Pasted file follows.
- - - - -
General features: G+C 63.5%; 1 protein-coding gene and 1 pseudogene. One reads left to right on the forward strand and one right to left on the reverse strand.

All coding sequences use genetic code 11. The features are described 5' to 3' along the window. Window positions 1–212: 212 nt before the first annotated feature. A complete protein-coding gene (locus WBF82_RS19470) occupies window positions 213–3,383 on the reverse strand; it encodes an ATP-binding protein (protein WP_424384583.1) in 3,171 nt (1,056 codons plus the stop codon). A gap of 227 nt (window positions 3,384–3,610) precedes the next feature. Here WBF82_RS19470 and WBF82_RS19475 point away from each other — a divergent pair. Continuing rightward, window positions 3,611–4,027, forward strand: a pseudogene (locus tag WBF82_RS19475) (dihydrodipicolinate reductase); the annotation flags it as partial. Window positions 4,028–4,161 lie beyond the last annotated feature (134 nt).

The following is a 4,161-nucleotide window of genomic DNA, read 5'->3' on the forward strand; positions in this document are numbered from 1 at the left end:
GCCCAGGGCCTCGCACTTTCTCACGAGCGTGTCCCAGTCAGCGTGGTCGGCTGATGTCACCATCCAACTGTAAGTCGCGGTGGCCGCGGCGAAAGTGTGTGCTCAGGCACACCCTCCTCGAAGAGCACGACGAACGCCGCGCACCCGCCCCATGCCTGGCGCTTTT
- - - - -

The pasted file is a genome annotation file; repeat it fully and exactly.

General features: G+C 63.5%; 1 protein-coding gene and 1 pseudogene. One reads left to right on the forward strand and one right to left on the reverse strand.

All coding sequences use genetic code 11. The features are described 5' to 3' along the window. Window positions 1–212: 212 nt before the first annotated feature. A complete protein-coding gene (locus WBF82_RS19470) occupies window positions 213–3,383 on the reverse strand; it encodes an ATP-binding protein (protein WP_424384583.1) in 3,171 nt (1,056 codons plus the stop codon). A gap of 227 nt (window positions 3,384–3,610) precedes the next feature. Here WBF82_RS19470 and WBF82_RS19475 point away from each other — a divergent pair. Continuing rightward, window positions 3,611–4,027, forward strand: a pseudogene (locus tag WBF82_RS19475) (dihydrodipicolinate reductase); the annotation flags it as partial. Window positions 4,028–4,161 lie beyond the last annotated feature (134 nt).

The following is a 4,161-nucleotide window of genomic DNA, read 5'->3' on the forward strand; positions in this document are numbered from 1 at the left end:
GCCCAGGGCCTCGCACTTTCTCACGAGCGTGTCCCAGTCAGCGTGGTCGGCTGATGTCACCATCCAACTGTAAGTCGCGGTGGCCGCGGCGAAAGTGTGTGCTCAGGCACACCCTCCTCGAAGAGCACGACGAACGCCGCGCACCCGCCCCATGCCTGGCGCTTTT